Google also emphasizes that they can also be used as a translation aid for conversations with people who speak another language, but for this you need a paired Android cell phone - which can do the trick even without headphones.

Coupled with an iPhone, the Pixel Buds A-Series also made listening to music with Dolby Atmos possible, which makes the green earplugs sound a great leap forward.

However, you have to do without some extras on the iPhone, such as the automatic adjustment of the volume, which only works with Android phones.

This is how they sound:

For everyday use, the Pixel Buds A-Series produce a balanced, round sound from which nothing particularly stands out. The bass boost that can be activated in the settings is so powerful that I find it overloaded in normal operation, as in a quiet room. It looks different on the way, when jogging or on the bus, Google's Buds can take the extra bass well. The sound is simply not suitable for the finely chiseled representation of intricately layered instrumentation in classical music or complex rock productions. To do this, you have to dig deeper into your wallet.

The voice quality is so good:

The beamforming microphones do a good job here.

In the test, speech was recorded well and, above all, loud and easy to understand.

Only hissing effects, which can be heard with the sharp "S", are a bit annoying.

This is included:

USB-C charging case, USB-C cable.

This is how long they last (manufacturer information):

Up to five hours plus another 19 hours by charging on the case.

These are the extras:

sweat and water resistant according to IPX4

List price:

99 euros

Anker Soundcore Liberty Air 2 Pro

At Anker, they seem to be very careful when it comes to ear fitting, as the Soundcore Liberty Air 2 comes with no fewer than nine different-sized silicone adapters. Adjusting the earphones to your ear pays off with better sound and passive shielding from outside noise. There is also active noise suppression here, which can be adapted to the respective environment via the app. HearID calls Anker the possibility of using an app to create a sound profile tailored to your own hearing ability. That worked well in the test, but the difference to the original sound was not significant, which can, however, vary from person to person.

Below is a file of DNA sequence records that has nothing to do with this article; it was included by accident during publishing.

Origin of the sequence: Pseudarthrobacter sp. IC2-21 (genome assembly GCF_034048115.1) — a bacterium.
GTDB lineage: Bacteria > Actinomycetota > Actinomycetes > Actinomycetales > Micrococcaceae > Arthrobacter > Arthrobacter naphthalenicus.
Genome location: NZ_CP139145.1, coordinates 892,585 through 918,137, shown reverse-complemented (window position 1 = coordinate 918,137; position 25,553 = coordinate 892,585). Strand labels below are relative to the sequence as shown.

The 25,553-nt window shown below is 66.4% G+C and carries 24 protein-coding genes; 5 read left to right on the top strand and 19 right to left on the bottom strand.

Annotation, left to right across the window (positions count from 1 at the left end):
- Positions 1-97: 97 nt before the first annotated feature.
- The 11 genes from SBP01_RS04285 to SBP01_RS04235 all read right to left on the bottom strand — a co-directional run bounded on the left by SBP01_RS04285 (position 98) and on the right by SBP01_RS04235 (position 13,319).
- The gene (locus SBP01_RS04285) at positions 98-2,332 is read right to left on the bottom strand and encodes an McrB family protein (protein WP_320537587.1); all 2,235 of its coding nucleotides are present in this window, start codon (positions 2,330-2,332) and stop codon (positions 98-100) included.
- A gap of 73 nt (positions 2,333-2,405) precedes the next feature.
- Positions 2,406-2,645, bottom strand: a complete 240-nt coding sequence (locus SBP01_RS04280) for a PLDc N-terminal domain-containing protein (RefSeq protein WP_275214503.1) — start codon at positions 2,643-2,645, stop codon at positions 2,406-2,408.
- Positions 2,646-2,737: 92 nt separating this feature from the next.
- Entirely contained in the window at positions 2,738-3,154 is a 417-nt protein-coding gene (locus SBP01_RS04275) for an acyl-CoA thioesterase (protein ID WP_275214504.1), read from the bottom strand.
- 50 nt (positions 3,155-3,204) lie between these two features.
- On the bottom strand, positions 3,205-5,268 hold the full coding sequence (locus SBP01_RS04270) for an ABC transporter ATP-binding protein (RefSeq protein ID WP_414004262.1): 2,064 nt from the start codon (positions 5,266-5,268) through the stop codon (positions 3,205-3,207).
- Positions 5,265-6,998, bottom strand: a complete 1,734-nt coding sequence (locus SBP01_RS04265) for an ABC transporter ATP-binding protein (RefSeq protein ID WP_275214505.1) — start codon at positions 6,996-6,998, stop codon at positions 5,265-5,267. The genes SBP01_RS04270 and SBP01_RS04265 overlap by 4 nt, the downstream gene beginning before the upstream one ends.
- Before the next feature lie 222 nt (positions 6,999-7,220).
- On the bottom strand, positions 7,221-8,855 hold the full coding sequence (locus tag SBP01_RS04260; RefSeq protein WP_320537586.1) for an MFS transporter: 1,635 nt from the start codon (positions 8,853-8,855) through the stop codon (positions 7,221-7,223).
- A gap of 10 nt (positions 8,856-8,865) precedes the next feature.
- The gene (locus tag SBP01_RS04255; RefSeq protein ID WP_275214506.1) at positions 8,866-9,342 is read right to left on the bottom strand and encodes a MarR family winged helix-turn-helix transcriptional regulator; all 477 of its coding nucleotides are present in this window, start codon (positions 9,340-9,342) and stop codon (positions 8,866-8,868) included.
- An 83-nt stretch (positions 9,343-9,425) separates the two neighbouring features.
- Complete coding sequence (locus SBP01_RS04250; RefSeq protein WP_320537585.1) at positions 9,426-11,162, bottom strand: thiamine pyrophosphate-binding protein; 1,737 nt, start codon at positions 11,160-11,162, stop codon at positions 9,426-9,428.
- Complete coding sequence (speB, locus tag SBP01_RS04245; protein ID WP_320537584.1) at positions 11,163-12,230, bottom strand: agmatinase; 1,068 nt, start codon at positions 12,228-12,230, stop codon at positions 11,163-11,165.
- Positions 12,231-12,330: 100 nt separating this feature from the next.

This is how they sound:

The Liberty Air 2 Pro have a sound that is specifically focused on the extremes of the frequency spectrum.

The bass is wonderfully round and bold, while trebles float over it, clearly separated.

Only the midrange could be a little more pronounced.

The speech quality is so good:

While speech intelligibility is good, the microphones also record a lot of the noises reflected from the room.

Nevertheless: The anchors are well suited for making phone calls.

This is included:

USB-C charging case, USB-C cable.

This is how long they last (manufacturer information):

Up to seven hours plus another 19 hours by charging on the case.

These are the extras:

active noise suppression, individual sound adaptation to the hearing ability, wirelessly rechargeable charging case.

List price:

129.99 euros

Earfun Free 2

You can also go swimming with the Free2, at least they are advertised as "completely waterproof".

However, this would also have to apply to the paired smartphone.

The case can be charged by cable or wirelessly, the workmanship makes a pretty good impression, but cannot hide the fact that you are dealing with simple plastic here.

This is how they sound:

Similar to the

sound of

the Earfun Air last year, the Earfun Free 2 also deliver a pleasantly rounded sound for their price.

They do not come close to the level of the more expensive models and the deep bass range is also underexposed, but as I said: this is okay for the price.

The voice quality is so good:

The Earfun are only moderately suitable for making calls.

In my tests, voices on the Free 2 sounded heavily center-weighted, almost like an old telephone.

This is included:

USB-C charging case, USB-C cable

This is how long they last (manufacturer information):

Up to seven hours plus another 23 hours by charging on the case.

These are the extras:

Wireless charging function for the case;

IPX7 waterproof earphones

List price:

45.99 euros

Source: spiegel

All tech articles on 2021-06-17